While shopping in Sam’s this summer, I discovered a C.S. Lewis hardback trilogy containing three of the author’s attempts at science fiction. Two volumes were purchased, one for me and one for Steven, my grandson in Lexington. He graduated in June, his baseball skills earning him a “full ride” at a local college not too far from home, his academic smarts marking him, as well, a fellow with a bright future in front of him. The Bible has held a place in his life from the beginning. The two of us, however, have found common ground, not so much in the theological depths of Christianity, exploring the meaning of chapter and verse, but in the mystery of it all, the possibility of what lies beyond our ability to grasp. If some are content with “faith in a box”, to each their own; but this old man believes in a story unable to be captured, a truth that is rooted in Scripture, yet bigger than any dogma we utilize to contain it. I am not afraid to fathom the universe. My trust is in His anchor-line. It didn’t bother me at all, therefore, to recently receive a copy of Steven’s literary attempt to re-write the Genesis account of God giving birth to our existence. To read of the Creator having the archangel Michael swing his sword through thin air in the middle of the throne room, causing a rent to be formed, an opening of a veil that separated all of heaven from what appeared to be an abysmal “nothing”, did not give me thoughts of “blasphemy!” To next be informed of Lucifer being commanded to enter the void, the brightness found in him expelled at the divine utterance of “Let there be light!” only made me smile. Who, after all, can actually dispute such scenario didn’t occur in like manner? Lewis’ imaginary adventure concerning a visit to Mars may well be considered nonsense with what we now know about the planet, a robotic camera documenting the facts, but in the early 1900s it was “going where no man had gone before”; and just because NASA has cleared up some details doesn’t mean we have solved the enigma of all that’s out there. Christ “in” me was never intended to become a religious diploma certifying our degree of having conquered grace as extended to us via Calvary. This is a journey, not a denominational cave where we gather to escape the world……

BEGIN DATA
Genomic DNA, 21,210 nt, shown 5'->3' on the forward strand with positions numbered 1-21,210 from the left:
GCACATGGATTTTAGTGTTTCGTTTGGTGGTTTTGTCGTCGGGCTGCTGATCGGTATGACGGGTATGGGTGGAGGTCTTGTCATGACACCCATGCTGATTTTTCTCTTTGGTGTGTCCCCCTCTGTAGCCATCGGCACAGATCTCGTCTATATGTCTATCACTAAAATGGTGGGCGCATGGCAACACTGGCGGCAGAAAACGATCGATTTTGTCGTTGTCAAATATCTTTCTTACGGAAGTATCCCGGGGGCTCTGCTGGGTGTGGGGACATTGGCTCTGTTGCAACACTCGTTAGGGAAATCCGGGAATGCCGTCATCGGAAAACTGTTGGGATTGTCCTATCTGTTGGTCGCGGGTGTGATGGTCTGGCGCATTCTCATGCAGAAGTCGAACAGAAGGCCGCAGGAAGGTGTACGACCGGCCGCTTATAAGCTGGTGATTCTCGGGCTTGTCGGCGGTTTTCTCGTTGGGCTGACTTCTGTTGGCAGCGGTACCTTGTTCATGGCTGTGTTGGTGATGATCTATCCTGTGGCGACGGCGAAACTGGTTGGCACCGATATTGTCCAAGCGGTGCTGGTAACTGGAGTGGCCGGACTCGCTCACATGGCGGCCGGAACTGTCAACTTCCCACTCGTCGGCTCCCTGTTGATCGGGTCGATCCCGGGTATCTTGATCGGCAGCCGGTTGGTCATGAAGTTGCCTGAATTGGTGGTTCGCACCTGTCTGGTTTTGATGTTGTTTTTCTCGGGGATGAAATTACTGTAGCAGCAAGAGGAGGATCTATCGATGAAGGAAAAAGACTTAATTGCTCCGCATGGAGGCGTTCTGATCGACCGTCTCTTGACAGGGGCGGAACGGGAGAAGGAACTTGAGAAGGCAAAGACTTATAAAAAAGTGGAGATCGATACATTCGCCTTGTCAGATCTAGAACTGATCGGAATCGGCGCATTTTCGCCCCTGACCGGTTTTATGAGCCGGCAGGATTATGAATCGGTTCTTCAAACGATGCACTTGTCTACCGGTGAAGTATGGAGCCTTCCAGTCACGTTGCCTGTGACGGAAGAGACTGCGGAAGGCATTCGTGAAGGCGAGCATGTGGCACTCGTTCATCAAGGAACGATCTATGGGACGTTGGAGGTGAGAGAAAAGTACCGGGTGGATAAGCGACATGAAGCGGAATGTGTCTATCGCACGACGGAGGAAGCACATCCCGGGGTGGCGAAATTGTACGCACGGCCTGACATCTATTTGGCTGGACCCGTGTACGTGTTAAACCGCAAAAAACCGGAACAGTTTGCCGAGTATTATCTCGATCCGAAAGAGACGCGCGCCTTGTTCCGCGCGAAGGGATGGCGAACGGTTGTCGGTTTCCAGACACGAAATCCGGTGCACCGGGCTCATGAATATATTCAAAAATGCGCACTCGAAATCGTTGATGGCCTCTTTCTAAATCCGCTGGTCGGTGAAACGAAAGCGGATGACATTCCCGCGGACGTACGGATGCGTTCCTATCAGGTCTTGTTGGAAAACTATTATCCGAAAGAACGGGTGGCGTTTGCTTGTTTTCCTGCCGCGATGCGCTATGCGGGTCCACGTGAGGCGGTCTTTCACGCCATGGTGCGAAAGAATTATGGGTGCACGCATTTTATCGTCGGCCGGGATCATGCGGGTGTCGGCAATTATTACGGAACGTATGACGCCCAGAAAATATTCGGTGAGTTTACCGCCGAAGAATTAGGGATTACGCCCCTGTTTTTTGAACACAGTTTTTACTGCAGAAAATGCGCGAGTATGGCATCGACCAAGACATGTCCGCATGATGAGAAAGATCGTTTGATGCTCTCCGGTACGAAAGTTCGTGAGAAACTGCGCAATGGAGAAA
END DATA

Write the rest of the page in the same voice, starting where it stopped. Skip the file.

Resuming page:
Monday, July 29, 2013


This is my last full week of Summer Break, school not starting until the fourteenth of August, but a lot of one to three hour classes are scheduled between here and there that will eliminate any sense of having nothing on my plate for any extended portion of time. I return with mixed emotions, working with these kids yet part of my heart, dealing with the job, itself, as it has changed in the last decade or so another matter. Then, again, the same could be said in so far as my relationship with the church. It might well be that age has something to do with it, more than just my body revealing the change that comes to all of us. My spirit stays refreshed in Him; my heart knows the fullness of Christ “in” me; and my mind is continually exploring the depths of that relationship. My soul, however, seems tired, the world around me changed in so many ways, life still precious, but the journey involving too much red tape, something humanity calls “progress”. People no longer talk to people. Everything is hooked up to a computer, “Press one if you want this, two if you need that”, the list so long that by the time it has run its course, you’ve already forgotten why you were calling in the first place. Insurance that, by the time they’ve finished explaining what they will or will not cover, you wonder who it was that you bought the policy to protect. Government has taken this country to the verge of self-destruction, those principles upon which it was founded now being questioned and, to some extent, ignored. I realize, of course, that humanity has always been humanity and “I are one”. I know that such condition explains much concerning the present state of our nation, the nature of Pentecost as it now exists, and the gray mood this old man often occupies. His well, though, remains. His grace renews. Here and there along the way connection is verified by an overflow, a tug on the anchor-line. In the midst of the storm, He is with me in the next step……